Scientists created the most detailed reconstruction of the human body ever made by using ultrathin slices of cadavers.
Trigger warning: if you just ate, we don’t recommend reading any further.
Thousands of people donate their bodies to science each year, and most are used for anatomic studies at medical schools. However, a man and woman who donated their bodies to science decades ago probably never imagined how their bodies would end up being used. The project, which sounds like it came straight out of a sci-fi horror film, entailed carving each of their bodies into thousands of thin slices.
The Visible Human Project took on the task of creating the world’s most detailed digital body by documenting a comprehensive collection of cross-sectional images. The male’s frozen cadaver was dissected into 1-mm-thick slices, and the woman’s even thinner — just one-third of a millimeter. With these detailed images, the scientists created a 3D “human phantom” that will help accomplish VHP’s goal of transforming medical education.
“They have ten times as much information as you’d get from an MRI scan,” Dr. Fernando Bello of Imperial College London told New Scientist. “It means the team will have much more information about organs and their structuring.”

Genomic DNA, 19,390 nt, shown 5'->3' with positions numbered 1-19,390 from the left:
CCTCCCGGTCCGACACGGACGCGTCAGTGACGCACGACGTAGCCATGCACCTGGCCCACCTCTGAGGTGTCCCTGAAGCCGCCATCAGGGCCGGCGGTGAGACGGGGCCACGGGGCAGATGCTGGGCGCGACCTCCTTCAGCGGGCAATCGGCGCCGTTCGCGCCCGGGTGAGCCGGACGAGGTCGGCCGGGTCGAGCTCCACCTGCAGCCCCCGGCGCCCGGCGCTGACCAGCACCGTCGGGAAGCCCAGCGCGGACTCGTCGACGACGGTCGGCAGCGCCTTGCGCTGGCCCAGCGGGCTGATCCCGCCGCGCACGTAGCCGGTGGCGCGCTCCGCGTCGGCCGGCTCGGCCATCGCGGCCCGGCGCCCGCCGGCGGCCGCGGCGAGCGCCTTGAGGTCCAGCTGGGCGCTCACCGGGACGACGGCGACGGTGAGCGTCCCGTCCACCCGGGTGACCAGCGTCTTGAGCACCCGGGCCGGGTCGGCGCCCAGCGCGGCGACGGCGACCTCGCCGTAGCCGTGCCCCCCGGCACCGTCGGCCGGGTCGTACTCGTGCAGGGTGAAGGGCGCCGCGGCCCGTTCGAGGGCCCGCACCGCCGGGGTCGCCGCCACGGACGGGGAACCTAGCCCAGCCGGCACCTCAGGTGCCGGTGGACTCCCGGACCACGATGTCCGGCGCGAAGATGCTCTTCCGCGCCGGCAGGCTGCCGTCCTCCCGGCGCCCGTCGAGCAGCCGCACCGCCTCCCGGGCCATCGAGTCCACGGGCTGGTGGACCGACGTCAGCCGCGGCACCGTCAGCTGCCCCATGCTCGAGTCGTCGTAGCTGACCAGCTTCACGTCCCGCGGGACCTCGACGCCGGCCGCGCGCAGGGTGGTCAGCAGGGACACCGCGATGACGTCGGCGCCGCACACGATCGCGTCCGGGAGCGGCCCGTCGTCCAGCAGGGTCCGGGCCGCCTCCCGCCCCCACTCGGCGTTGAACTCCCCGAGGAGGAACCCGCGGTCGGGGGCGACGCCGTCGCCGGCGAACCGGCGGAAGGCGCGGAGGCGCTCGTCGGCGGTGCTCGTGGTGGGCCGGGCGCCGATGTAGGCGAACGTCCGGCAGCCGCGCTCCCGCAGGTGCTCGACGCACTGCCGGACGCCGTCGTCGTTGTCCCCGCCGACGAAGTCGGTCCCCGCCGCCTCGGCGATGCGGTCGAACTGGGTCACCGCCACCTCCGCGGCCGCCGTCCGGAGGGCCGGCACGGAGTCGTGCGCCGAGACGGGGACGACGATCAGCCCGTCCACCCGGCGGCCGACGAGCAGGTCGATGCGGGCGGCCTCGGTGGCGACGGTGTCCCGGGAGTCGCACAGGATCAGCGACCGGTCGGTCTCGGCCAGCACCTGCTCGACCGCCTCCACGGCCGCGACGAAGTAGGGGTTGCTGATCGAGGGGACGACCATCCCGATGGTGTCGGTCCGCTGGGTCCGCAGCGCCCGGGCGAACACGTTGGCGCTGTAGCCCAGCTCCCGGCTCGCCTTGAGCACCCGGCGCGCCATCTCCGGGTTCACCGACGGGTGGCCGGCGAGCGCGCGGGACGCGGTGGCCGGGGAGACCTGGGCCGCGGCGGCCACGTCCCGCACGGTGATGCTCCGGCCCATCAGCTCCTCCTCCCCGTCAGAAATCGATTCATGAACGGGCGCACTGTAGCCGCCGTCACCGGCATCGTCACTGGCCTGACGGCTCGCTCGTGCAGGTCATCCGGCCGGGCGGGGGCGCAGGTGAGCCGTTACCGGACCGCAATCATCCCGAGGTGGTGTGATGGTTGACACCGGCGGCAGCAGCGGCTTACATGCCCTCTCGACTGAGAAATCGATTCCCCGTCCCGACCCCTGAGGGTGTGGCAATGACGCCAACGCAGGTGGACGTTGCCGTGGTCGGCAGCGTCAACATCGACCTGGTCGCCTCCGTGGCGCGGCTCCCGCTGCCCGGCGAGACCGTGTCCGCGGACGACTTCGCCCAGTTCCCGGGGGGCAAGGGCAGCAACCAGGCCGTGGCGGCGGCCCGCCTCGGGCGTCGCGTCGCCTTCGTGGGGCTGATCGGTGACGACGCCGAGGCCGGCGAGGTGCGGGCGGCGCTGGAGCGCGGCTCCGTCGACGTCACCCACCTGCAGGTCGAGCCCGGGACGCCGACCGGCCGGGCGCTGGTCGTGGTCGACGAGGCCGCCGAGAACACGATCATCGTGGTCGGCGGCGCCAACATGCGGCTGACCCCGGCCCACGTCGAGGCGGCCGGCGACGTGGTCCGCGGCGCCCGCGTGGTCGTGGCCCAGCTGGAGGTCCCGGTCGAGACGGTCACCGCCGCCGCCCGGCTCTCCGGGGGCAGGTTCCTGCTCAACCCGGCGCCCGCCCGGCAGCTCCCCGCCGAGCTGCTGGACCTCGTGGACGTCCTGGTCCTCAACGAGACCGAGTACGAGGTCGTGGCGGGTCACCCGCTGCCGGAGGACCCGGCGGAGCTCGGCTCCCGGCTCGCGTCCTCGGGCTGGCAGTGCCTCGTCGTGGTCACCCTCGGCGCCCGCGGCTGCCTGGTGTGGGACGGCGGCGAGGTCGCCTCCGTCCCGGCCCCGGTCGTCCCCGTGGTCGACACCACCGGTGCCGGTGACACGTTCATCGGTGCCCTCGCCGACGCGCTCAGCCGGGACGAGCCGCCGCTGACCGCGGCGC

Basically, the new virtual human will grant researchers and medical practitioners a revolutionized way to study anatomy. The digital body will allow for virtual experiments that would be too dangerous to try out on a live human body. Human studies are also time-consuming and costly, so the virtual human offers an authentic alternative.
Virtually anyone can download the high-resolution images to their computers for the purpose of conducting research — and the data is shared free of charge. It’s already being used for various studies, like breast cancer treatments and the long-term effects of cell phone use.
So, these two frozen cadavers have made incredible strides in the journey toward better understanding the human body. Not much is known about the woman other than that she was a 59-year-old obese woman from Maryland who died of heart failure. Since the world is seeing an increasing number of lives being lost to obesity, her body was particularly relevant to the project. Plus, since it’s completely digitized, the researchers were able to create virtual versions that were thinner, with less skin and fat.
The male, however, had more of a rocky past. Joseph Paul Jernigan was convicted of murder in Texas, and sentenced to death by lethal injection at 39-years-old. After speaking to a prison chaplain, he agreed to donate his body to science after his life was taken.
The first “digital Frankenstein” was created in 1994, but the initiative has certainly come a long way since then. The Visible Human Project sheds light on just how much progress can be made with bodies that are donated to science. It may give you goosebumps imagining 5,000 slices through flesh and bone, but scientific cadavers can foster groundbreaking discoveries that contribute to the greater good.